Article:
Charlotte’s journey began in late 2016 when we noticed she had developed a limp. Initially we thought it was her shoes so went to the shoe shop and got her properly fitted. This didn’t help.
We took her to the GP and we were told that it "definitely wasn't arthritis" and to keep an eye on it. She had bloods taken and her (ESR) inflammation markers were slightly high. We took her to a physiotherapist who looked at her range of movement and suggested she had some kind of hip pathology and recommended an X-ray.
Back to the GP we went, armed with the physio’s letter and refused to budge until we had the x-ray. This, as is we now know is not surprising, came back normal. We went on holiday to Disneyland and Charlotte couldn’t manage to walk more than a few minutes without stopping. She wanted to go to bed rather than go to watch the evening light show. This was heart-breaking to see. At this point we decided to really dig our heals in with the GP. Another blood test showed another slightly high ESR so we pushed again for a referral to see a paediatric rheumatologist.
Our persistence paid off and Charlotte was diagnosed with poly-articular JIA on 9th June 2017, the same day as the Blaydon Races. Credit to the team at the Royal Victoria Infirmary, Charlotte was in the following week and had 3 lots of daily prednisolone infusions. She was bouncing after this and was trying to show us her Pilates moves on the sofa! Methotrexate was started a week or so later and administered via the spring-loaded pen.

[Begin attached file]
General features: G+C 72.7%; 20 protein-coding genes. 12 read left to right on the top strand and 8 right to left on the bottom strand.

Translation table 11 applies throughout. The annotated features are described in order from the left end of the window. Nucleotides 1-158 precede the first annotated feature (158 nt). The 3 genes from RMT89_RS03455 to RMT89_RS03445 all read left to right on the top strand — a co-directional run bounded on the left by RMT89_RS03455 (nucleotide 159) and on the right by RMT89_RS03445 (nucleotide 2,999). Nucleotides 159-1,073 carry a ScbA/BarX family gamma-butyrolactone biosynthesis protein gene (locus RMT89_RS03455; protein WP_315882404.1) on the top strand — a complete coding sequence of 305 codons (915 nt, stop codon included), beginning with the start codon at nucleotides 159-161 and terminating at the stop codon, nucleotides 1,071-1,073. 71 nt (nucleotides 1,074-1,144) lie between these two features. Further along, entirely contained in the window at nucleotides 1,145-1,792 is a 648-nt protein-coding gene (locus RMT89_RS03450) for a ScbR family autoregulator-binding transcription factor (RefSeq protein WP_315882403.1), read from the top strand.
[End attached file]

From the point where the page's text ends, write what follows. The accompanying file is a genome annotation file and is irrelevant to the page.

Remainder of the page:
This still causes anxiety on the days she has the pen, but the improvement is amazing. Being on various Facebook groups you tend to hear the negatives, but her legs improved from being rigid in June to being more agile in October. Her wrists had not responded as well, and she needed to have joint injections recently. She really doesn’t like needles anymore and this is one of the reasons that we asked the children’s play therapist for their help and they suggested Harvey’s Gang, an initiative run at the Royal Victoria Infirmary in Newcastle.
Harvey’s Gang is now in at least 9 hospital Trusts and is spreading across the UK and beyond. Children and families see where the blood samples end up in the lab.
Children are ‘Trainee Biomedical Scientists’ for the day, just like Harvey. They can see and meet the machines and the scientists that test their blood. They can ask questions, look at their own blood cells through a microscope and the children and families can get further information from the experts.
Harvey’s Gang tours demystify the unknown.